Queensland company Mesaplexx is using the Australian Synchrotron to develop the next generation of microwave filters for improved mobile phone signal quality and data bandwidth.

The ceramic filters are used in microwave communications systems by telecommunications manufacturers such as Nokia, which incorporates hardware components from other manufacturers into its own-branded products. Mesaplexx's first microwave filter is currently being trialled by several telecommunications manufacturers.

The properties of the ceramics used in these microwave filters depend on manufacturing conditions, so one approach to product development would be to vary the manufacturing conditions to create lots of slightly different ceramics.

In such a competitive field, however, quick results are essential. That's why Mesaplexx materials scientist Toru Yamashita and Mesaplexx consultant solid-state scientist John Barry recently visited the Australian Synchrotron to use x-ray absorption fine structure (XAFS) on the x-ray absorption spectroscopy beamline. XAFS will enable them to gain a more detailed understanding of how the localised atomic structure of the ceramics, particularly the titanium-oxygen bonds, responds to changes in manufacturing conditions - and provide valuable clues about how to produce better ceramics. Standard laboratory x-ray diffraction techniques don't pick up the subtle changes that they are interested in, such as the way the titanium-oxygen bonds respond to the introduction of small quantities of other metal ions.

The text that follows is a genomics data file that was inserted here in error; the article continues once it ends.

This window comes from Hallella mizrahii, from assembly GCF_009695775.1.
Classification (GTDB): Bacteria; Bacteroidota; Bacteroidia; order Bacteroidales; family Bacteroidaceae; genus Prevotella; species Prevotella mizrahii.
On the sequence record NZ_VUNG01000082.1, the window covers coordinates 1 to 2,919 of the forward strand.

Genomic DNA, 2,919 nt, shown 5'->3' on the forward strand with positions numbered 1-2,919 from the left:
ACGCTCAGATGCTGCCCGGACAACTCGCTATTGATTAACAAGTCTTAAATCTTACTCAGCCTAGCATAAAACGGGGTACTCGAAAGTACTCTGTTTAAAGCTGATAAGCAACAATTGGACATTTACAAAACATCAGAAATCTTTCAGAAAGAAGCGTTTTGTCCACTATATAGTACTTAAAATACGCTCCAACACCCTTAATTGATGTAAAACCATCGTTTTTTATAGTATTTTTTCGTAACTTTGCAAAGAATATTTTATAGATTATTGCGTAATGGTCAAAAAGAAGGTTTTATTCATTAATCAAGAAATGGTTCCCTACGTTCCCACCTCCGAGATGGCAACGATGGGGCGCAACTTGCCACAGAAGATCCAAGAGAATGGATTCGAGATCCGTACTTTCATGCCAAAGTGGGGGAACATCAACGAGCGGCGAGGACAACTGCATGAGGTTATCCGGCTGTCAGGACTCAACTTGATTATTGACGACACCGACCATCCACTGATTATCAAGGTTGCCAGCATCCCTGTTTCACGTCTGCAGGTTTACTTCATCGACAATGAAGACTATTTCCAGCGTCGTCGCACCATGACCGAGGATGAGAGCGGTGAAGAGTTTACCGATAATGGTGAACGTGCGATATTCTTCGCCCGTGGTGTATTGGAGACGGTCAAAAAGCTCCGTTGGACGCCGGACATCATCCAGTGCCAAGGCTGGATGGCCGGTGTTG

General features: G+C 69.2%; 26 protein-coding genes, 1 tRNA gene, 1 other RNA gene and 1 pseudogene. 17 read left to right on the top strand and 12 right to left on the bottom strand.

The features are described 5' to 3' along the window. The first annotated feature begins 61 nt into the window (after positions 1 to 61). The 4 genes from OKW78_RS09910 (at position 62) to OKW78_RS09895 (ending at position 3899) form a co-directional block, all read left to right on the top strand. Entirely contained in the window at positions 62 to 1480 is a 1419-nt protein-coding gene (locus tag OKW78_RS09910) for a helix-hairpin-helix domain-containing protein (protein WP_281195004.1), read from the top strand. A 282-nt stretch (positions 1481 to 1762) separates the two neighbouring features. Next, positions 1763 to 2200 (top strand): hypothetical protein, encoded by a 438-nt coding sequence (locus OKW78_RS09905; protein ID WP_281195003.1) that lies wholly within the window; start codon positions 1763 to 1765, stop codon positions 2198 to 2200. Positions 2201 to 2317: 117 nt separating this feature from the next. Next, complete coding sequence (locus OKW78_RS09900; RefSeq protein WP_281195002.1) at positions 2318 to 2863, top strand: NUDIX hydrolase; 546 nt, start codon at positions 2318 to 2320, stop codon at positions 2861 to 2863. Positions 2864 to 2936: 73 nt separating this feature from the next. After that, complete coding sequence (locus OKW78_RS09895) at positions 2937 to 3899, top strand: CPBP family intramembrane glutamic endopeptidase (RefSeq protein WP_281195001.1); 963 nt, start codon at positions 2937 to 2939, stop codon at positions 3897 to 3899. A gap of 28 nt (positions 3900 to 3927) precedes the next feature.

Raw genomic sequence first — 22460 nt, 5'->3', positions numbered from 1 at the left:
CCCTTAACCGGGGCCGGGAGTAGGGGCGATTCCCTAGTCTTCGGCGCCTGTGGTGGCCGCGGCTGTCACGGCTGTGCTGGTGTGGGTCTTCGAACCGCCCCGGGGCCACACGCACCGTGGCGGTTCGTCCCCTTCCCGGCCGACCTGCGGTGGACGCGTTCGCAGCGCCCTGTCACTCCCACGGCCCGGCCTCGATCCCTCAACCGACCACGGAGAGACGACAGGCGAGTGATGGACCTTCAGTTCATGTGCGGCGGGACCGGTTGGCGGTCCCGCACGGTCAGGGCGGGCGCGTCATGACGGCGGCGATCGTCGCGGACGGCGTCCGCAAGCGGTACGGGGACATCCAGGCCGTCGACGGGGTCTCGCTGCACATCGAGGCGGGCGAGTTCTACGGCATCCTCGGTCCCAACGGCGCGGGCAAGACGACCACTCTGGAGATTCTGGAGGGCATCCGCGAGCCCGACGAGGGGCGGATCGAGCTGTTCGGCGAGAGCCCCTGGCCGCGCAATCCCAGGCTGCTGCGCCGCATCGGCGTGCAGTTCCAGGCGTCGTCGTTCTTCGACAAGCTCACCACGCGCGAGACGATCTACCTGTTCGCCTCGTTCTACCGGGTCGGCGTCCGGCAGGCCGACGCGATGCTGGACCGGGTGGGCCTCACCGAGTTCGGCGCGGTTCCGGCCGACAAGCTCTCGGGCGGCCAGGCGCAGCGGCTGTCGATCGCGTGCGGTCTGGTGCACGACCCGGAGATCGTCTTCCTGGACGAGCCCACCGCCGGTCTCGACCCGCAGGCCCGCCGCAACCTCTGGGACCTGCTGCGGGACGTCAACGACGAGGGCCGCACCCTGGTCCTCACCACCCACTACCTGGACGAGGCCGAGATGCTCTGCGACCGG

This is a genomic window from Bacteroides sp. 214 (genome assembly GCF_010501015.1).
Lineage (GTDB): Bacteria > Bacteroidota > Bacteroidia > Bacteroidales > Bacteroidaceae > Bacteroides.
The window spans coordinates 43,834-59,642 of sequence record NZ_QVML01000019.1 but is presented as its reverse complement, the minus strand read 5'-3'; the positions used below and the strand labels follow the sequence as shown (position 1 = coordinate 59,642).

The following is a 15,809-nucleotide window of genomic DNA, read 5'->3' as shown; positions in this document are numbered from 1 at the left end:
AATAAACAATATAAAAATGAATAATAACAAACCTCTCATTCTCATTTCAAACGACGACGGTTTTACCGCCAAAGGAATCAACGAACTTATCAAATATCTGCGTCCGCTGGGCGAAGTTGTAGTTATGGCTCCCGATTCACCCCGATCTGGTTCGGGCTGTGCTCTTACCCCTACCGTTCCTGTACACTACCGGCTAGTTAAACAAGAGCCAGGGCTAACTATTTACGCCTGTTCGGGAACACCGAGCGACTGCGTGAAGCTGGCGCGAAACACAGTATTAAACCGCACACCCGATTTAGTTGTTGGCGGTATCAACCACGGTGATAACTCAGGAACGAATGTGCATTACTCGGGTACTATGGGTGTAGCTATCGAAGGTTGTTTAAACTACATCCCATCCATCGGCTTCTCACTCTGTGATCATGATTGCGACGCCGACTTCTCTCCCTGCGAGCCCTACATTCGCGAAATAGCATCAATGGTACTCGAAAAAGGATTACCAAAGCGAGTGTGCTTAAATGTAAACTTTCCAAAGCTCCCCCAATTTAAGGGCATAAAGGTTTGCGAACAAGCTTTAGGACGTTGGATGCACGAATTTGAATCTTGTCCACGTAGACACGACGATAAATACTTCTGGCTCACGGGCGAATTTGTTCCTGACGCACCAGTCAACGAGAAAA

Mesaplexx had previously used the powder diffraction beamline at the Australian Synchrotron to determine the 'unit cell' - the primary building block - of the polycrystalline ceramic structure. Although the question of which ceramic structures work best as microwave filters is yet to be answered in full, materials with a 'superlattice' (an extra degree of symmetry) are know to perform better than those without. The synchrotron results showed that the superlattice was mainly located along one axis of the crystal structure.

The synchrotron findings will be combined with other test results and computer models to provide insights into the relationship between ceramic structure and performance.

Improved microwave filters could be used to boost data transfer speeds and improve reliability in existing telecommunications networks in Europe, for example, reducing the number of voice calls that drop out due to system congestion. The filters could also be used to increase the range of new base stations being established for wireless communications in markets such as China and India.

"The Australian Synchrotron is very impressive," John said. "It's equal to any overseas user facility, it's much better organised than some, and the equipment is top rate."

Mesaplexx%20microwave%20filter Queensland company Mesaplexx is using synchrotron techniques to develop the next generation of microwave filters.

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